Monday, September 15, 2008
In the last two weeks, the Governor of Alaska has achieved pop star status -- and she has generated a great deal of controversy. I suspect that the controversy is intentional. For, in the final analysis, Sarah Palin is not a game changer. She is a diversion.
The problem for John McCain is that the wreckage of the policies he has championed -- whether they be his support for the Iraq War or his support for Freidmanesque economics -- is everywhere. That is particularly so today, when Lehman Brothers -- an investment bank which survived the Civil War and the Great Depression -- has filed for bankruptcy. With gas prices at record highs, with high paying manufacturing jobs disappearing in droves, and with people being evicted from their homes in record numbers, any politician who focuses on his or her record -- and the legislation which helped create this perfect storm -- is courting disaster.
So, instead, both Mr. Obama and Mr. McCain are focusing on the future. Both men have adopted "change" as their campaign theme. McCain has come late to that theme, having discovered that experience won't sell anymore. But there is a critical difference between each candidate's definition of change. Obama represents a cosmopolitan future -- his background symbolizes it. It is a future where -- unfortunately -- economic growth takes place in cities rather than small towns, and where progress -- economic and global -- requires interconnectedness between people, technology and governments.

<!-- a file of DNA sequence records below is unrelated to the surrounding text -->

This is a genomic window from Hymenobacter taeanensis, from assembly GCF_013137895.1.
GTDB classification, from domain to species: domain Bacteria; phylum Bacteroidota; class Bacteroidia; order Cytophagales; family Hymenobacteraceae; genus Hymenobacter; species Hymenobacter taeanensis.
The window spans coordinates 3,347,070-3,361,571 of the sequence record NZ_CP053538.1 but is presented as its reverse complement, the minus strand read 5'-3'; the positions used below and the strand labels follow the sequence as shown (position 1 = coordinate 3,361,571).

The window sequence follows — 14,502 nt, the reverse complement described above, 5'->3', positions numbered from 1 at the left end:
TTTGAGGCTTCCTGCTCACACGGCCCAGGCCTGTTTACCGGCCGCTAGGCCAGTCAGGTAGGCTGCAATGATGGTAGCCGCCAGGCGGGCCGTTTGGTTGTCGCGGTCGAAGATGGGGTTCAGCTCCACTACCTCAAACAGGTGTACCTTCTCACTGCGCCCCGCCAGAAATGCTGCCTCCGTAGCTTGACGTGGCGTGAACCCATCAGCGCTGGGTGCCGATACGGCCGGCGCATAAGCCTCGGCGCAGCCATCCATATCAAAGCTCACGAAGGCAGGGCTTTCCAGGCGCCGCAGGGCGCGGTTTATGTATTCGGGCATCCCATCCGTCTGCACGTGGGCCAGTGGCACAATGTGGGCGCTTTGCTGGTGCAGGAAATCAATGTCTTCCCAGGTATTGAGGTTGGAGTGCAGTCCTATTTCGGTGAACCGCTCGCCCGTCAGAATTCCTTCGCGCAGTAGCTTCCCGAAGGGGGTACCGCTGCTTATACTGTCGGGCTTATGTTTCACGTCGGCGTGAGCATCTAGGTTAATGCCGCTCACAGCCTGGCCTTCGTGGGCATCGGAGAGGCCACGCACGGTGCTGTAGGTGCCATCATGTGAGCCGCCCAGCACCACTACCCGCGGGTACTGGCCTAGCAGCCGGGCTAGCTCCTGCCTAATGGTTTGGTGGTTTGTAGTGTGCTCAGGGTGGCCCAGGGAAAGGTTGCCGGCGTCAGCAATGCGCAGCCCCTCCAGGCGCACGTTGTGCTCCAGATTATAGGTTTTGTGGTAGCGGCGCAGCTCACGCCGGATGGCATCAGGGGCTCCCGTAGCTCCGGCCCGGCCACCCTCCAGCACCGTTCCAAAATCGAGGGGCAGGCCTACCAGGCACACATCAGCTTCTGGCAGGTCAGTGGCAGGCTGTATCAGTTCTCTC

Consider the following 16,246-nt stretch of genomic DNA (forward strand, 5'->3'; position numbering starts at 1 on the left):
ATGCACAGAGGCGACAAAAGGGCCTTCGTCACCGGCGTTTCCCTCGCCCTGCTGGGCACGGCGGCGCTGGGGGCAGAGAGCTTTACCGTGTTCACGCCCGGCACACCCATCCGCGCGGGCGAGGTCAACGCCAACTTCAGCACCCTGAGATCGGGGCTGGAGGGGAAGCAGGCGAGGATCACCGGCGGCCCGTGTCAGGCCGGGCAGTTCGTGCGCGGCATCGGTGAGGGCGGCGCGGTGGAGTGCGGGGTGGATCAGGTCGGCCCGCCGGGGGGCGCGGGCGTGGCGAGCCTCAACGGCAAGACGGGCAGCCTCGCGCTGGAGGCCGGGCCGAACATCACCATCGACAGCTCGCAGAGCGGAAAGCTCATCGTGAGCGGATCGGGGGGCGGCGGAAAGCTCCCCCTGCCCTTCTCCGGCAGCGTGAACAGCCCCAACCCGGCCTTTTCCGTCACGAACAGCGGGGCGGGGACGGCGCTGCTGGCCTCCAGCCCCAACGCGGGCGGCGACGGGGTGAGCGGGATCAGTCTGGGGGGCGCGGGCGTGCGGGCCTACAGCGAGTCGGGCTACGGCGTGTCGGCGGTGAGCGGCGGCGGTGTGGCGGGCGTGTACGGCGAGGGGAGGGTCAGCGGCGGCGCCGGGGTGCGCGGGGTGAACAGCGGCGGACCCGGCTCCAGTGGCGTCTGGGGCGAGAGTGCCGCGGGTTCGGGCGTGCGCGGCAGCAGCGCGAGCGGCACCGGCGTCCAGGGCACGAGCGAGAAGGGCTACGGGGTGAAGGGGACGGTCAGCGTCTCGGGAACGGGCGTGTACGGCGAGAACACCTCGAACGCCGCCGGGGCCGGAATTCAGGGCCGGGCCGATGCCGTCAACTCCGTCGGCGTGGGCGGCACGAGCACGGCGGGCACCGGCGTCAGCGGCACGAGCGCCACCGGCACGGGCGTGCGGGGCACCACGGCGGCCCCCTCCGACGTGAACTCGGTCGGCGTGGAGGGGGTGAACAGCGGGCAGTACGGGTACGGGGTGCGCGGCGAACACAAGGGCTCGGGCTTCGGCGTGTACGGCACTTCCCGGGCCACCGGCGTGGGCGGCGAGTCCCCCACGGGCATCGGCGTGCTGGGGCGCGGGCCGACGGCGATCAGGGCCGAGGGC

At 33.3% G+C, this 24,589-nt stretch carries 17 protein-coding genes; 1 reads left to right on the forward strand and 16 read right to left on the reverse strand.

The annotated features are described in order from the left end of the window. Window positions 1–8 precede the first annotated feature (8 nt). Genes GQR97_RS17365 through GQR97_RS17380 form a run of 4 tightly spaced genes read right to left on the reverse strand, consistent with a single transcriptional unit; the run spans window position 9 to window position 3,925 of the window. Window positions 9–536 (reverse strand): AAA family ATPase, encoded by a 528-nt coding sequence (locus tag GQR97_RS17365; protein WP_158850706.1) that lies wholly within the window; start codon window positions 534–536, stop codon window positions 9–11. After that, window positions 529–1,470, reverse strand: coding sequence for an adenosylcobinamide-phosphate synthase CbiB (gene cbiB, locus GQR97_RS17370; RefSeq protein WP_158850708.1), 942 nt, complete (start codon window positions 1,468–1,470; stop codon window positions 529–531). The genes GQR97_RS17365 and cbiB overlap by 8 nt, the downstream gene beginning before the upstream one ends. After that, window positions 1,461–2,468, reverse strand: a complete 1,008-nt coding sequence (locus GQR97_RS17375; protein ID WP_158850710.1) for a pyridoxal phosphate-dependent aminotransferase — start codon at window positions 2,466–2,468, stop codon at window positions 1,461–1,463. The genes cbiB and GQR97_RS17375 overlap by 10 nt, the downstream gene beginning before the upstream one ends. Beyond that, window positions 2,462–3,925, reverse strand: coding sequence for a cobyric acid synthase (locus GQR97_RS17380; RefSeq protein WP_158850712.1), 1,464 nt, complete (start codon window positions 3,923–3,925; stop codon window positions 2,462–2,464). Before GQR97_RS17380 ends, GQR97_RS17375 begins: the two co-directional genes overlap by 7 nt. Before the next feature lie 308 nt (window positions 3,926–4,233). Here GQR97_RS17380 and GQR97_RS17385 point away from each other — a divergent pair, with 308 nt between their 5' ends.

McCain's definition of change is the one which got Ronald Reagan elected three decades ago. As Joe Klein wrote last week in Time, Reagan's "vision of the future was the past. . . .In his presidential debate with Jimmy Carter, Reagan talked about an America that existed 'when I was young and when this country didn't even know it had a racial problem.'" It was an America where most people grew up in small towns -- like Reagan's hometown of Tampico, Illinois or Palin's hometown of Wasilla, Alaska -- people who, Palin says, "run our factories . . . fight our wars . . . and are always proud" of their country. As Ms. Palin surely knows, there are very few factories left in small towns. And, as Frank Rich wrote in Sunday's New York Times, she neglects to mention that the source of her homage to just plain folks is Westbrook Pegler. When Pegler wrote the words Palin borrowed, Harry Truman was president. Pegler hated the president from the heartland -- just as he hated Eastern European Jews, who he thought were probably Communists. Indeed, Pegler believed that Senator Joseph McCarthy was his nation's saviour. I doubt Palin was aware of the source; she simply spoke the words she was given.
Unable to defend the present, and substituting the past for the future, the McCain campaign has instead decided to sell the American myth of the old frontier -- something which Palin is supposed to symbolize. She and McCain are the self reliant settlers who, in Huck Finn's words, "light out for the territory," and who -- good heartedly -- stand in opposition to a corrupt society. The problem is that "the territory" no longer exists, even as the corrupt society survives.
All of this says a great deal about McCain. The man who made his reputation as a straight talker is no longer rooted in the present. And Sarah Palin is McCain's desperate attempt to get voters to focus on something other than the present. Like Shelley's Ozymandias, he stands like a broken statue -- among the ruins.